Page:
practice mindfulness

It’s the time of year when our energies transform from Winter’s slow, nurturing darkness to Spring’s activating, expanding light.

We often think about using this energy for taking on new tasks and perhaps doing a spring cleaning of our homes, but why not think about ridding our internal spaces of lingering clutter?

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Adapting a mindfulness practice is the perfect way to start fresh for the new, spring season. Learn to become more aware of the growth around and within yourself.  Whether it’s about taking on a new task, washing the dishes, creating a work of art, or sitting for a meditation, these are some good reminders for us all in the new season to practice mindfulness:

• Notice.  Take a moment to notice your surroundings. Are there buds on the trees yet? Are the birds chirping again?

• Keep it simple.  Starting a new project or practice doesn’t need to take up a lot of time. Start a simple meditation practice by sitting for a couple minutes a day, or start with the basics by attending a class once a week. Consistency is key for starting a new routine! There would likely be more lasting change if you established a mindfulness practice of five minutes a day and maintained it for three months than if you meditated for eight hours in one day.

• Evoke a sense of place, landscape, people.  Make a ritual to evoke a sense of quiet and intention. I always like to light a candle to set my intentions for the present moment (whether it be for 15 minutes or an hour).

• Find the light.  Light the candle, sit outside in the sunlight, find your inner light.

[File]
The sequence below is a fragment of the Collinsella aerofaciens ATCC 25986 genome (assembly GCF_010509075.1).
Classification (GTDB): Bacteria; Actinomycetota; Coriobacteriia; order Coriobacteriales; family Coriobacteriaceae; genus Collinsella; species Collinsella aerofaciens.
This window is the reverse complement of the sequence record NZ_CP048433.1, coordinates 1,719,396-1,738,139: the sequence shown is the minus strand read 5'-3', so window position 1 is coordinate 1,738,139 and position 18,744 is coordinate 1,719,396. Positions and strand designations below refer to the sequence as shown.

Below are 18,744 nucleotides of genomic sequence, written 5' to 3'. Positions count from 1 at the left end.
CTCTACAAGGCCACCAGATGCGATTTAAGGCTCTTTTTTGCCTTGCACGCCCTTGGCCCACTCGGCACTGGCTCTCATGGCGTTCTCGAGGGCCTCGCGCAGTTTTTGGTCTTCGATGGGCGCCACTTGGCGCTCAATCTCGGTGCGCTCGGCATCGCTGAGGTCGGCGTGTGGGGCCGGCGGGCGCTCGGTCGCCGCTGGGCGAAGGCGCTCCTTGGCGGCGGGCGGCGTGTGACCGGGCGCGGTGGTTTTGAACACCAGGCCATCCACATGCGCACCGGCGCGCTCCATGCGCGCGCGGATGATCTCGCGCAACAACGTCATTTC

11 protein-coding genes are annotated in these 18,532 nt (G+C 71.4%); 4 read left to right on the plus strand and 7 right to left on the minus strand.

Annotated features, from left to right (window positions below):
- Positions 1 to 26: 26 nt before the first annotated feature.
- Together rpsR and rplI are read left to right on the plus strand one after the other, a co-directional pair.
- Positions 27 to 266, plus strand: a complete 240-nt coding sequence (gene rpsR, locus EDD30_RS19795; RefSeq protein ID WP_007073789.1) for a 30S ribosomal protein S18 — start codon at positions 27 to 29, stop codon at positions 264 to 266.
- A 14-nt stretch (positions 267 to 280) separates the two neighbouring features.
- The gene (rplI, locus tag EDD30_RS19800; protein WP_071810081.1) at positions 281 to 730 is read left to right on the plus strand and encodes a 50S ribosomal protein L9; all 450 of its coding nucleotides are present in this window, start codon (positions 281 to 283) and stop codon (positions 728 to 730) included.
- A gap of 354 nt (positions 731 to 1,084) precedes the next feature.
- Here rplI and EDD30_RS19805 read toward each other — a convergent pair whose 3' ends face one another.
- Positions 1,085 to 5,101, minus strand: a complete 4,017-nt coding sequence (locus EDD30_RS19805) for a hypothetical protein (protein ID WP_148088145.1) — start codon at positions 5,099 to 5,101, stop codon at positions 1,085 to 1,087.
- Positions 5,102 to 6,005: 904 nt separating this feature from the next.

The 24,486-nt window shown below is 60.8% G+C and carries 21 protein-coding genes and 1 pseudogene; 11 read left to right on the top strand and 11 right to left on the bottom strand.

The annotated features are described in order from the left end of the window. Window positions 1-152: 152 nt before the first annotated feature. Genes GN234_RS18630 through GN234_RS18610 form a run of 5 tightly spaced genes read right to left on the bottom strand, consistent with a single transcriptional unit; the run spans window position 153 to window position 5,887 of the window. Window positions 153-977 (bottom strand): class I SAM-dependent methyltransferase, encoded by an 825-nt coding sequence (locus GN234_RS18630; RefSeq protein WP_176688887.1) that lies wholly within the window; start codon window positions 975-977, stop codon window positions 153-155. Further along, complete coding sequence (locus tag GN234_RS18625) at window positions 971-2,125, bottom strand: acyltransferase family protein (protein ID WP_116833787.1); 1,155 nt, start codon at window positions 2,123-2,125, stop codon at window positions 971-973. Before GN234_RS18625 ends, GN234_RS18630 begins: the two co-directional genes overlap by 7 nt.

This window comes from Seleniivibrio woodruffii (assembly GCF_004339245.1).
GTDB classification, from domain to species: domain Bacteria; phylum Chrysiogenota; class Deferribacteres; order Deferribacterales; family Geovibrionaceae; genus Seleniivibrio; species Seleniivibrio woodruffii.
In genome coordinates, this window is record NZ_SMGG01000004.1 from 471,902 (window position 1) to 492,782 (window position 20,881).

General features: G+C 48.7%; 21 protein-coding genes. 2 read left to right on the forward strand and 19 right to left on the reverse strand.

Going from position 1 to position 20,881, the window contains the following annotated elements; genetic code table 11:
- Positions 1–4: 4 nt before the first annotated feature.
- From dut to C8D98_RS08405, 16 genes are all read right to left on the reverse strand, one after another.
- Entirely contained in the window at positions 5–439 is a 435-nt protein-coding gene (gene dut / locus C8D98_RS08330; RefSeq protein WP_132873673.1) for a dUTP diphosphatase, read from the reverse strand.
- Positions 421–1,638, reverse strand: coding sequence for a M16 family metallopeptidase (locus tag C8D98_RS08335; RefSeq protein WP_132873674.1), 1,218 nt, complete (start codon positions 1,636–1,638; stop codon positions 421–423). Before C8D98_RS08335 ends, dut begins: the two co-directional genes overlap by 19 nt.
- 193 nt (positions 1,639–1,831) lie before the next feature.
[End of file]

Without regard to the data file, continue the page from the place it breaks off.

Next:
• Try a new angle.  Something not working out? Try it again from a new perspective. Take on the practice with a new attitude or a new position.

• Tell the story.  Thoughts are transformative. What kind of narrative are you telling yourself about yourself? Positive thoughts actually change your brain chemistry and improve immune functions and mental focus. Mindfulness let’s us listen to our narrative and become aware of our thoughts, patterns, and stories.

• Relax.  A relaxed body is a grounded and centered body. Try to relax your body first in the moment, your mind will follow.

So, go ahead, open the windows to your home and heart, breathe in the fresh warm air, and do some mindful spring cleaning!

 

Adriana KowalAdriana Kowal is currently a student of Traditional Chinese Medicine. She has become increasingly inspired by a holistic approach to the art of medicine and loves participating in, and keeping an ancient tradition alive. She believes that the connection between the mind and body interaction is a powerful one that needs nurturing and attention. In addition to Chinese Medicine, she enjoys other healing modalities like meditation, and exploring the I Ching (The Book of Changes).  She holds two Master’s degrees in philosophy from Gonzaga University and Marquette University where she focused her studies on the mind-body interaction from a phenomenological perspective of the lived-body. She is also certified in methods of contemplative pedagogues.

When Adriana is not studying or working, she enjoys process painting, meditating, exploring local life, and making a home in Milwaukee with her partner, Andrew, and their dog, Virgil.

Join Adriana at 8branches for the Mindfulness Series. Wednesday evenings at 7-8pm.

 

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